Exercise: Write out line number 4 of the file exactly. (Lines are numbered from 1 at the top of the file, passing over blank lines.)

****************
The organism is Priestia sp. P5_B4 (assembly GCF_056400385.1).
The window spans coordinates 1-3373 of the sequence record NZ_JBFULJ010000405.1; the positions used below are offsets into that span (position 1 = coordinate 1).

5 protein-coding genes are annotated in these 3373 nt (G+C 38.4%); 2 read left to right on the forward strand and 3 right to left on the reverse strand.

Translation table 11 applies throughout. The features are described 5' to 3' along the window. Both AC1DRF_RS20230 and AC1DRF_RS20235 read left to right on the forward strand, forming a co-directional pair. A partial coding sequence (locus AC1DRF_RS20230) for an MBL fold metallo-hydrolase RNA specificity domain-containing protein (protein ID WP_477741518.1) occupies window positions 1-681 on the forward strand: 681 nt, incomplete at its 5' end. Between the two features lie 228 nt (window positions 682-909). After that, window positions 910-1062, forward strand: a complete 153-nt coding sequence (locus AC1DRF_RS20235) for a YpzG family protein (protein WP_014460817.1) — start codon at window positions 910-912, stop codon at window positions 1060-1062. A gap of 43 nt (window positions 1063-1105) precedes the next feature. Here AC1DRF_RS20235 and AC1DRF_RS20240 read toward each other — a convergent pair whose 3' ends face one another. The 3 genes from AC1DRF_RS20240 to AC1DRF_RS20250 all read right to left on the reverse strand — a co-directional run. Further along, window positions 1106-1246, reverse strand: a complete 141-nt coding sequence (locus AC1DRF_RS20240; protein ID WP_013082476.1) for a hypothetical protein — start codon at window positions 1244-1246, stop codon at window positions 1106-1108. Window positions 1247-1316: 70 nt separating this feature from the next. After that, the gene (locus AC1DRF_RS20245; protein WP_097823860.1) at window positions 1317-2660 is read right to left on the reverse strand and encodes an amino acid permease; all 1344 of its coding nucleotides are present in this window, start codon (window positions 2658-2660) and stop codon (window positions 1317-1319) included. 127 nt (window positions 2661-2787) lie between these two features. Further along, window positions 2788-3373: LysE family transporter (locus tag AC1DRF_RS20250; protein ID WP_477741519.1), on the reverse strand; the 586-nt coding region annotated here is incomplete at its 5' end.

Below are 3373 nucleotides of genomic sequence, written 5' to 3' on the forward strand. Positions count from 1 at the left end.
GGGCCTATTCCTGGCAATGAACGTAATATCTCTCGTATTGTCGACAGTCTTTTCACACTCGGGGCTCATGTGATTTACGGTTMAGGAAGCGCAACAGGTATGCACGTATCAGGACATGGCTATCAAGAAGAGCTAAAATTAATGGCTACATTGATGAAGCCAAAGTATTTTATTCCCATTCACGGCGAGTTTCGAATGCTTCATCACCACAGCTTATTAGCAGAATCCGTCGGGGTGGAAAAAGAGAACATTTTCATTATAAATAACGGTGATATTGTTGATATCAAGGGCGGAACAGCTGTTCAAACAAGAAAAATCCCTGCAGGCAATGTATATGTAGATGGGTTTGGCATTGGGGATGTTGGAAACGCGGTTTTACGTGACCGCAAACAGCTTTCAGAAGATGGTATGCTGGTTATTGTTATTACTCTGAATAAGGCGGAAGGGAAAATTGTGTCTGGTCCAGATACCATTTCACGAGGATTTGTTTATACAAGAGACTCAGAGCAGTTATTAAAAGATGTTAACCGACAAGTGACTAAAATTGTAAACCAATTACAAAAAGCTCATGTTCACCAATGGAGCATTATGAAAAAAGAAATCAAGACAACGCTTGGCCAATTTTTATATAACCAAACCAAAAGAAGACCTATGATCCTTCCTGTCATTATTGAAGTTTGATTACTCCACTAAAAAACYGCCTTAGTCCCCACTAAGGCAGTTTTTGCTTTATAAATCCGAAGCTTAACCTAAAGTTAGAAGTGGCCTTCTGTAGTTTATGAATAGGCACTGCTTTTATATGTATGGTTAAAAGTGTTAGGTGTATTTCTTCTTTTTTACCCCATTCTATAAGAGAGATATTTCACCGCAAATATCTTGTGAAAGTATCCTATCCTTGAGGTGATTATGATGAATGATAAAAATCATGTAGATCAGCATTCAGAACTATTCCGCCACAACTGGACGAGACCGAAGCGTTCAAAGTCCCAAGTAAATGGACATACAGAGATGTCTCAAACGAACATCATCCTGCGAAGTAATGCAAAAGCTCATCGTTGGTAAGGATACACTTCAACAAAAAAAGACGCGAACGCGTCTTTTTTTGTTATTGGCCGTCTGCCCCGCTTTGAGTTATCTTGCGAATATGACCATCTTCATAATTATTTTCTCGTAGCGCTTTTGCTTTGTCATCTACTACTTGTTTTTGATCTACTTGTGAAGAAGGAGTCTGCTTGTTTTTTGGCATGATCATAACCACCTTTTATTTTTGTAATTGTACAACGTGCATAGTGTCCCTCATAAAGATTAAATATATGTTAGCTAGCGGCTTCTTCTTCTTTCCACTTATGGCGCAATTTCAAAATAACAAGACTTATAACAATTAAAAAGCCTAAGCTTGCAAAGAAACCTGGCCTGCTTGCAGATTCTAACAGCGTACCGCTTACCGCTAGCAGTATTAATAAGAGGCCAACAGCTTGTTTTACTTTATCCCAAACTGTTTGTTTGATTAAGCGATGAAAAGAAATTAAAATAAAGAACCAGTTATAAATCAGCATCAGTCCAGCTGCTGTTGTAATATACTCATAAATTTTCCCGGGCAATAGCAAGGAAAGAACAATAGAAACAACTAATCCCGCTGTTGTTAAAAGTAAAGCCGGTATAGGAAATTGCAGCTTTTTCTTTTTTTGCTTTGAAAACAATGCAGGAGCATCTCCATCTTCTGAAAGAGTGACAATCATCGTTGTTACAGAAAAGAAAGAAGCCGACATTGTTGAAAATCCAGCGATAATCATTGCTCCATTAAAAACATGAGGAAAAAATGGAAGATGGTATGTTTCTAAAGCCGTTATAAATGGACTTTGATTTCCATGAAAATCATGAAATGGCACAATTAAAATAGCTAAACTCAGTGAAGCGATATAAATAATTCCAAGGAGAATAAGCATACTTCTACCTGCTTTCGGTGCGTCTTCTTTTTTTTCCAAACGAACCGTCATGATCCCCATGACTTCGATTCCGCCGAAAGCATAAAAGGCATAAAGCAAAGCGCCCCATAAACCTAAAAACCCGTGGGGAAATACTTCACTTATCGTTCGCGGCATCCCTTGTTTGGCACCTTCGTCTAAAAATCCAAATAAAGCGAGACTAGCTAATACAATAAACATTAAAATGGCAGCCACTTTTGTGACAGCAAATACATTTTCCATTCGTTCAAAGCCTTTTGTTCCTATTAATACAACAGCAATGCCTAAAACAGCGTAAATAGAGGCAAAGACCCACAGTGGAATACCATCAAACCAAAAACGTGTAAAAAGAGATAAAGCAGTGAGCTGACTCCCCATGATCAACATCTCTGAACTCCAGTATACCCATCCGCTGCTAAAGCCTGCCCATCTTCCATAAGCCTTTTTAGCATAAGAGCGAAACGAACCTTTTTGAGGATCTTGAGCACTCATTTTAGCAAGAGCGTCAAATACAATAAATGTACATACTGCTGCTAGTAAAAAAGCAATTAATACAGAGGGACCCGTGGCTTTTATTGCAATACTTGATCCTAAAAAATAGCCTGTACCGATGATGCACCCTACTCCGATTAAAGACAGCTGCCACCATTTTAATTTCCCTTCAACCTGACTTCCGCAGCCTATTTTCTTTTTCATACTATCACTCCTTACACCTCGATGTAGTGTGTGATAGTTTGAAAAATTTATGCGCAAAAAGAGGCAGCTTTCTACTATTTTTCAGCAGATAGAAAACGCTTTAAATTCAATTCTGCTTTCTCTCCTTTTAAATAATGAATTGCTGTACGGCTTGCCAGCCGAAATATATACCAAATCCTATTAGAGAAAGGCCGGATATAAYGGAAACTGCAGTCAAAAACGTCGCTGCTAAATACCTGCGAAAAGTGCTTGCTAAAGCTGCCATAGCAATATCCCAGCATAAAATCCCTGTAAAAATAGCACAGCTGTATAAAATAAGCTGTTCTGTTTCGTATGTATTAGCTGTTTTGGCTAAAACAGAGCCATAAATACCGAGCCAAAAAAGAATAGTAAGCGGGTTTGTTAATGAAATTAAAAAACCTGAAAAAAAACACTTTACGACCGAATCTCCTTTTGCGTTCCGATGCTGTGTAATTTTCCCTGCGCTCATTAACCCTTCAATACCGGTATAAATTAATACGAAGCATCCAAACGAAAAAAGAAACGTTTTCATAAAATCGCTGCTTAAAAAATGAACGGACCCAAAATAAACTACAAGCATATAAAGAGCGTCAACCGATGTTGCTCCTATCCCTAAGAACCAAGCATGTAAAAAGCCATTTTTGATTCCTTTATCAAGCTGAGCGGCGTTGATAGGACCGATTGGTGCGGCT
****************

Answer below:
Translation table 11 applies throughout. The features are described 5' to 3' along the window. Both AC1DRF_RS20230 and AC1DRF_RS20235 read left to right on the forward strand, forming a co-directional pair. A partial coding sequence (locus AC1DRF_RS20230) for an MBL fold metallo-hydrolase RNA specificity domain-containing protein (protein ID WP_477741518.1) occupies window positions 1-681 on the forward strand: 681 nt, incomplete at its 5' end. Between the two features lie 228 nt (window positions 682-909). After that, window positions 910-1062, forward strand: a complete 153-nt coding sequence (locus AC1DRF_RS20235) for a YpzG family protein (protein WP_014460817.1) — start codon at window positions 910-912, stop codon at window positions 1060-1062. A gap of 43 nt (window positions 1063-1105) precedes the next feature. Here AC1DRF_RS20235 and AC1DRF_RS20240 read toward each other — a convergent pair whose 3' ends face one another. The 3 genes from AC1DRF_RS20240 to AC1DRF_RS20250 all read right to left on the reverse strand — a co-directional run. Further along, window positions 1106-1246, reverse strand: a complete 141-nt coding sequence (locus AC1DRF_RS20240; protein ID WP_013082476.1) for a hypothetical protein — start codon at window positions 1244-1246, stop codon at window positions 1106-1108. Window positions 1247-1316: 70 nt separating this feature from the next. After that, the gene (locus AC1DRF_RS20245; protein WP_097823860.1) at window positions 1317-2660 is read right to left on the reverse strand and encodes an amino acid permease; all 1344 of its coding nucleotides are present in this window, start codon (window positions 2658-2660) and stop codon (window positions 1317-1319) included. 127 nt (window positions 2661-2787) lie between these two features. Further along, window positions 2788-3373: LysE family transporter (locus tag AC1DRF_RS20250; protein ID WP_477741519.1), on the reverse strand; the 586-nt coding region annotated here is incomplete at its 5' end.